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  1. 1 Show/Hide More 1.2.4.a Encryption (public and private keys, hash functions)
    Original Creator: Jack Goldsmith and a Berkman Center Cybersecurity Team
    Public key cryptography enables encryption and decryption of data transferred between two parties, the authentication of data’s origin, and indication of data tampering.
    1. 1.1 Show/Hide More Steven Levy, Crypto Ch. 3: Public Key, 2001
      This book traces the history of modern cryptography and how it transferred from being a tool employed by governments to a public service designed and consumed by private actors. Chapter 3 describes how researchers sought to answer the following question: how can you create a system where people who have never met can speak securely? The answer is a one-way authentication system, now popularized as public and private keys.
    2. 1.2 Show/Hide More Introduction to Public-Key Cryptography, Mozilla Developer Network, 2005
      Public-key cryptography and related standards and techniques underlie many commonly used security features, including signed and encrypted email, form signing, object signing, single sign-on, and the Secure Sockets Layer (SSL) protocol. This document introduces the basic concepts of public-key cryptography.
    3. 1.3 Show/Hide More D. Richard Kuhn et al., Introduction to Public Key Technology and the Federal PKI Infrastructure, NIST, 2001
      This detailed report provides an overview of Public Key Infrastructures functions and their potential applications as authentication technologies within federal agencies.
  2. 2 Show/Hide More 1.2.4.b SSL Certificates
    Original Creator: Jack Goldsmith and a Berkman Center Cybersecurity Team
    Many of the online authentication mechanisms that enable transactions rely on faith in the Secure Sockets Layer protocol and Certificate Authorities. Growing evidence suggests that this mechanism is highly vulnerable, and there has been much discussion surrounding alternatives.
    1. 2.1 Show/Hide More Introduction to SSL, Mozilla Developer Network, 2005
      The Secure Sockets Layer (SSL) protocol has been universally accepted on the World Wide Web for authenticated and encrypted communication between clients and servers. This article introduces key concepts and also touches upon potential threats such as Man-in-the-Middle Attacks.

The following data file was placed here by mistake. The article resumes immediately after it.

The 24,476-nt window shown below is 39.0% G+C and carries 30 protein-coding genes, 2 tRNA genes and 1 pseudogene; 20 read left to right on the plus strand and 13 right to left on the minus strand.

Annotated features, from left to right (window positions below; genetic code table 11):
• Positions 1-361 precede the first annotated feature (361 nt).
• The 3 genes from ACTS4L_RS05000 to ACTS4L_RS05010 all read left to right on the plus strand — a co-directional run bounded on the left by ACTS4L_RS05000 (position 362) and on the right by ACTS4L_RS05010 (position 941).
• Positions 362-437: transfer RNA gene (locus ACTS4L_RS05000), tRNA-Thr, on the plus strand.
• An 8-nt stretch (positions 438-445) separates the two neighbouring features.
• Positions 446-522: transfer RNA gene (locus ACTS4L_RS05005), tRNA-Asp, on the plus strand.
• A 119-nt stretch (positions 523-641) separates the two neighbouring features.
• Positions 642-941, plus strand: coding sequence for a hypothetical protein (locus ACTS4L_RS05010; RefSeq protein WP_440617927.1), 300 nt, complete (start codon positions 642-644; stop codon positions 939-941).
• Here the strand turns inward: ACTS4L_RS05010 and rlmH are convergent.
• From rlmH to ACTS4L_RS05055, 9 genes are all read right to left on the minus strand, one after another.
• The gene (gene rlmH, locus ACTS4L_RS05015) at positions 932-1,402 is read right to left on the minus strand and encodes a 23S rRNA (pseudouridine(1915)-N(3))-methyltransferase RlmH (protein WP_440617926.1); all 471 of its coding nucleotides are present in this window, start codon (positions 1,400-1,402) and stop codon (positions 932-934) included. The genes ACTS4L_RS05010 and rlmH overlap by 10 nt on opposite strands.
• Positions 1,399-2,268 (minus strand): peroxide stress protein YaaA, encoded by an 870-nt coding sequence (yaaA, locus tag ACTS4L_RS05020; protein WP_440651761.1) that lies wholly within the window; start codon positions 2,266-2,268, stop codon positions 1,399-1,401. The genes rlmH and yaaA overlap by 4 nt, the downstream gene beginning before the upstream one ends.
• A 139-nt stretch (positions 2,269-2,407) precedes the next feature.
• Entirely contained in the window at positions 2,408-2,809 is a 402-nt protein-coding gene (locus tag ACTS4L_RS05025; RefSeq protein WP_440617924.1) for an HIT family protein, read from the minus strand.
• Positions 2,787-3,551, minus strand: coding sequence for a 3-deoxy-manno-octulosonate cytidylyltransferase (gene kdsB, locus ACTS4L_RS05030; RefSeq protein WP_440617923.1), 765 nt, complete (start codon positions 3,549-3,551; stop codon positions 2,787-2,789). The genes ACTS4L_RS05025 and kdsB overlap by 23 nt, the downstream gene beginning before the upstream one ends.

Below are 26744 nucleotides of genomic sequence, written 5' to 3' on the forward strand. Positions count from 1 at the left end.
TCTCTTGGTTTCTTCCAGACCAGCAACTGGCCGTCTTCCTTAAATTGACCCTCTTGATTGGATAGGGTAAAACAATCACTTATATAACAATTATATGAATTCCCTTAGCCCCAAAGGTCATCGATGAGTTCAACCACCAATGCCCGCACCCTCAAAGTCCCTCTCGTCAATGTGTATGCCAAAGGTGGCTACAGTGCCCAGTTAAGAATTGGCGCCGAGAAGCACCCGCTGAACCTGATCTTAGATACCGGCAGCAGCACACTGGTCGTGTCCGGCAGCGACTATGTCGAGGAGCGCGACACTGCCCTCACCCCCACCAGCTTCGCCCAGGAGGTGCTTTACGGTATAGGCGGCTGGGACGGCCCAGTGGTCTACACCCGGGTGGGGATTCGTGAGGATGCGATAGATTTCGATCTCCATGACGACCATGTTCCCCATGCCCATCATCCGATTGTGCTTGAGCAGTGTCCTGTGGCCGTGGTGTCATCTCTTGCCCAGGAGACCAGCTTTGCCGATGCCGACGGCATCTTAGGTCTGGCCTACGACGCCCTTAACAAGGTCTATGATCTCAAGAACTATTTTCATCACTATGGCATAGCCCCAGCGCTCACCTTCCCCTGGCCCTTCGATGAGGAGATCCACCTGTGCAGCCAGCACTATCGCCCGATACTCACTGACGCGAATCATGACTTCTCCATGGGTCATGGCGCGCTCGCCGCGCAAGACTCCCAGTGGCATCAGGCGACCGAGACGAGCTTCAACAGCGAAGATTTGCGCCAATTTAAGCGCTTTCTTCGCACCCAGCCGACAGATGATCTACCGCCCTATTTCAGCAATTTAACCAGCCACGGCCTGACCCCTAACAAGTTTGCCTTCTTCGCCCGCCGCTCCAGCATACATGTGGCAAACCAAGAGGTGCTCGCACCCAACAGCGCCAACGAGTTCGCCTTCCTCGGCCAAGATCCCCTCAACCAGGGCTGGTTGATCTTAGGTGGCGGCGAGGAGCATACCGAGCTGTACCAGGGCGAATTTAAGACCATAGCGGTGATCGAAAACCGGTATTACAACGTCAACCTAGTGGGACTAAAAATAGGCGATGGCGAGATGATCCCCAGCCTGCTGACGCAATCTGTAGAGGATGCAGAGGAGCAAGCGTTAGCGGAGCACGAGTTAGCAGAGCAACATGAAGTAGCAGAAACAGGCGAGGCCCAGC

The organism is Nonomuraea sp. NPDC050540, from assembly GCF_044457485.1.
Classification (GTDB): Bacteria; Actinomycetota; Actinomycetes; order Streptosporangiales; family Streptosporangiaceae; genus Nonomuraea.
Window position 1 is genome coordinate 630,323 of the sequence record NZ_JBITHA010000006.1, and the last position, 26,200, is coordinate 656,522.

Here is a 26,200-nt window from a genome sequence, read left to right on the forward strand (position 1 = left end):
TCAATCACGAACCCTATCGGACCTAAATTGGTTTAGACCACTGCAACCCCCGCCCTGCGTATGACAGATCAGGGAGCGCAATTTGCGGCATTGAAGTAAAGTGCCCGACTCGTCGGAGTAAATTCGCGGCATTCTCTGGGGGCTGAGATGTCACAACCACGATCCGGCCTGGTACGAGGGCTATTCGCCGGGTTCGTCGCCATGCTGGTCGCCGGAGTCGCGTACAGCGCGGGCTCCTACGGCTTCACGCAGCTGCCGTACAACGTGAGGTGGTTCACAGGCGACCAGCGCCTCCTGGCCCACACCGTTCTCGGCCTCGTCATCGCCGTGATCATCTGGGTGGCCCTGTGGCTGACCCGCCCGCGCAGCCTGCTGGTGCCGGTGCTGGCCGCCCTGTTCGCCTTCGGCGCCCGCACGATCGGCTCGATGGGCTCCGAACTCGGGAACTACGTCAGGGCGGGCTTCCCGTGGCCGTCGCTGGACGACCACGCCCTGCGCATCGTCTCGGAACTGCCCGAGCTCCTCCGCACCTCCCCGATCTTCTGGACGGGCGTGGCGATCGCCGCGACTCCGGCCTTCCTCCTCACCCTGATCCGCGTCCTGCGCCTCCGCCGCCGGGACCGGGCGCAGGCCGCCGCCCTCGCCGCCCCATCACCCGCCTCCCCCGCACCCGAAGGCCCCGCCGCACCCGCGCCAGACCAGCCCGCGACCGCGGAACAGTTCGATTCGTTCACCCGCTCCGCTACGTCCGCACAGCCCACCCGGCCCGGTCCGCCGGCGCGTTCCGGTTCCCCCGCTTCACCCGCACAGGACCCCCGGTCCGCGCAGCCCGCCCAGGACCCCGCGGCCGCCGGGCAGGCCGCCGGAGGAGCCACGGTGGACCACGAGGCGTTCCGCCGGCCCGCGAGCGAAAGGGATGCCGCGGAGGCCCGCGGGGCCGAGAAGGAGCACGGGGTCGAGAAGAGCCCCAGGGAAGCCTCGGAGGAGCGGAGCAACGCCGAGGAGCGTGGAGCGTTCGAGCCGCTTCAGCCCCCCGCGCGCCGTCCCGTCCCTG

2. 2.2 Show/Hide More 1.2.4.b.ii Moxie Marlinspike on SSL and Authenticity
      Original Creator: Jack Goldsmith and a Berkman Center Cybersecurity Team
      Marlinspike has released several follow-up materials which are useful for an updated view of the ongoing debate.
      1. 2.2.1 Show/Hide More Moxie Marlinspike, BlackHat USA 2011: SSL and the Future of Authenticity, 2011
        A talk given as a follow-up to the blog post above, recommended viewing: 0:00-23:34.
      2. 2.2.2 Show/Hide More Moxie Marlinspike, New Tricks For Defeating SSL In Practice, BlackHat DC, 2009
        Slides demonstrating some uncovered weaknesses of SSL.
      3. 2.2.3 Show/Hide More Moxie Marlinspike, SSL and the Future of Authenticity, Thoughtcrime Blog, 2011
        This brief blog post defines the core issues with the Certificate Authorities mechanism SSL relies on, primarily via the missing quality of trust agility; it also critically examines suggested alternatives such as DNSSEC.
    3. 2.3 Show/Hide More Gregg Keizer, Hackers Stole Google SSL Certificate, Dutch Firm Admits, Computerworld, Aug 30, 2011
      This article demonstrates some of the potential issues with exploiting SSL weaknesses.

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May 21, 2013

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Jack Goldsmith and a Berkman Center Cybersecurity Team

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